I remember my first holiday in Nebraska. I was expecting something out of The Waltons: snowy fields, blustery cold and a roaring fire. What I got was dry corn stubble poking out of dirt that hadn’t seen snow in weeks and unseasonably warm temperatures. It was so warm, in fact, that I walked the fields thirteen miles outside McCook in shirt sleeves. I didn’t know that Mother Nature would more than make up for that first snowless disappointment. Over the next four years – while I attended Doane College in Crete (just south of Lincoln) – we experienced more than our fair share of blizzards and frozen mornings. To keep warm I stole an arctic Army coat marked “Kiln Crew” from the art department and trudged through knee-deep whiteness to campus.
I had a fair chance of a white Christmas in Donegal, Ireland. Although more often than not the snow mixed with rain and then froze. If that happened I wouldn’t dare drive my car the two miles downhill into Raphoe. We were lucky if a truck came by with grit and even luckier if it was plowed. I’d walk and slide to Raphoe if need be but mostly I’d cancel my yoga classes, tell my bodywork clients to curl up with a good book and then I would do that, too, for as long as the ice lasted. During my last winter in Raphoe we had a few days of freezing fog. On the first day I could see Raphoe from my hilltop. As the fog developed (it didn’t ‘roll in’ like it does through the Golden Gate – the fog in Raphoe seemed to simply manifest itself) the town was wrapped in a white cloud that slowly spread and weightlessly lumbered up my road until everything around me was seen through a veil of drifting ice crystals tumbling on air. It was as if we had all turned to ghosts – the horses, the trees, the fields and the sheep – all ghosts. And I was a ghost, too. One of the most beautiful things I’ve ever seen.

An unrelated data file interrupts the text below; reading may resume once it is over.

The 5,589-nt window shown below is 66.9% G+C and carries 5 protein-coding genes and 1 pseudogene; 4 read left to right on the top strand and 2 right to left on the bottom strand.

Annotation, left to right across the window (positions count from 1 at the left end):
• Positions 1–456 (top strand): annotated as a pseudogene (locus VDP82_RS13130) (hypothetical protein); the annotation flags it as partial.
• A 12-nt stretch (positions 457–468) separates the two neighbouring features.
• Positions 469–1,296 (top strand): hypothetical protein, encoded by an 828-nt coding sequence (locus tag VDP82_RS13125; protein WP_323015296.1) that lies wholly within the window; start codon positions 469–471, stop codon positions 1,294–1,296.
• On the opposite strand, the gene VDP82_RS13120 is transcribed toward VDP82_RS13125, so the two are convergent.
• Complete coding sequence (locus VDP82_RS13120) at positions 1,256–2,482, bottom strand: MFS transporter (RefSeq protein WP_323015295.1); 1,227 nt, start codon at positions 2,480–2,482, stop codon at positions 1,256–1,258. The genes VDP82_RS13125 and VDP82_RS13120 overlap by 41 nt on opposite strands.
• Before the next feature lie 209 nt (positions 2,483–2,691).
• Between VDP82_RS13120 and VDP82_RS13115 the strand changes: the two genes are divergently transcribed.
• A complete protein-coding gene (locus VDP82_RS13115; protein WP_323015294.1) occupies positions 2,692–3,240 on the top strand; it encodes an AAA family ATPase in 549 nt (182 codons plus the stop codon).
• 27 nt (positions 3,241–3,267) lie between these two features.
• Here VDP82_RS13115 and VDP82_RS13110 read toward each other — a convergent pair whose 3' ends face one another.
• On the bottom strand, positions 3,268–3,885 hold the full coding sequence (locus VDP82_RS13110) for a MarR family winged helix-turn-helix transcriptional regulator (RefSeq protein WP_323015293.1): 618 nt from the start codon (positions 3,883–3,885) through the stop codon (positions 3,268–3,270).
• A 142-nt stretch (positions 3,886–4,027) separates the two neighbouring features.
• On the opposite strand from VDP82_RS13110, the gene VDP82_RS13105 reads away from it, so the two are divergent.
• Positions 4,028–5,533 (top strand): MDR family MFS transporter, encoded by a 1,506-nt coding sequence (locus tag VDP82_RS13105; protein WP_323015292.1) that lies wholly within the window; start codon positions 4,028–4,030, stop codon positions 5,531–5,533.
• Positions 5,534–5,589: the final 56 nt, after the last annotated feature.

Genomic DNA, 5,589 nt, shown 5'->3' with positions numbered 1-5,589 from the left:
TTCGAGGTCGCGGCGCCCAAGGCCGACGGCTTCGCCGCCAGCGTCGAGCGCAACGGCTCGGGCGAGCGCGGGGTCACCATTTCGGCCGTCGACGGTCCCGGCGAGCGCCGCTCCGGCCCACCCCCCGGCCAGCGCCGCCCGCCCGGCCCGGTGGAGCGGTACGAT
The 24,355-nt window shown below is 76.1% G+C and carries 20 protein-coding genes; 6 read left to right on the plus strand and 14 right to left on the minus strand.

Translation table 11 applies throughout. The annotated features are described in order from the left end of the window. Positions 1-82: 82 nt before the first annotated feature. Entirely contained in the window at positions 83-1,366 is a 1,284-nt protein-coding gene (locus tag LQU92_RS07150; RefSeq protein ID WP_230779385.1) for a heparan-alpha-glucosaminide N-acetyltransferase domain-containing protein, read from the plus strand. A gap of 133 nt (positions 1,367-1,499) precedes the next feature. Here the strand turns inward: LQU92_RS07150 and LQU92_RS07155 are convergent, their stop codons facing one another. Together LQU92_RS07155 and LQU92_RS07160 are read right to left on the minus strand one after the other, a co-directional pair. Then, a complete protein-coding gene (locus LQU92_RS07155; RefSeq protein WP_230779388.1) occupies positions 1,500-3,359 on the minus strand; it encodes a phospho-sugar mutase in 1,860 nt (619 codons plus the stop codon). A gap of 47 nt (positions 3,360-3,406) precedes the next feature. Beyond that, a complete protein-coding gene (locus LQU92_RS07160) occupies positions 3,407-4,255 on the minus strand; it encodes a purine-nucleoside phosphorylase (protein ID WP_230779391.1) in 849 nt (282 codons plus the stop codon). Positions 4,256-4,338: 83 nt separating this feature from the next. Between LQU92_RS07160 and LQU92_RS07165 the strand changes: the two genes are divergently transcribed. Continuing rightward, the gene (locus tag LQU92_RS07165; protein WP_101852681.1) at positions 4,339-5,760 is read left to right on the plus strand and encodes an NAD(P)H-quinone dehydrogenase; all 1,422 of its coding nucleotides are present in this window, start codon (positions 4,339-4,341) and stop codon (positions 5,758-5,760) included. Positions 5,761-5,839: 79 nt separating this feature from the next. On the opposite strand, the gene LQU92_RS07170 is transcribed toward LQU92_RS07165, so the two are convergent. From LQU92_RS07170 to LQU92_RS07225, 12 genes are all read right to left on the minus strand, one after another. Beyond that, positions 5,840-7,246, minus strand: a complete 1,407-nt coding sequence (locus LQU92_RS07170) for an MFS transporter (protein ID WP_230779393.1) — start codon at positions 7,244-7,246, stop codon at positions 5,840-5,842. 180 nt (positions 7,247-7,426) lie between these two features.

I prefer my winters and my holidays with a bit of grey. I still feel a tickle of anticipation when the weather forecast promises a dusting of snow on the Santa Cruz Mountains. It won’t snow where I am but that’s a fair trade for the perfect summer days we experience pretty much from April through October.
But I don’t want a perfect summer day today. I want a day that tells me its winter. A day that reminds me of the mountains of plowed sidewalk snow I’ve seen in Nebraska, of the crawling frozen fog in Donegal. I want a day that gives me permission to stay in my pyjamas. And that’s the day I’ve been given.
On this Sunday morning in Northern California the rain is pouring and the skies are dark grey. There’s a fair wind – not too strong but just strong enough. It’s the type of morning that begs for a second cup of coffee with cream and honey. It’s the type of day that calls for warm toast with melted butter and jam. It’s a curling up day.
And that’s what I’m going to do.
550 words (more or less)/about 30 minutes with ten minutes for noodling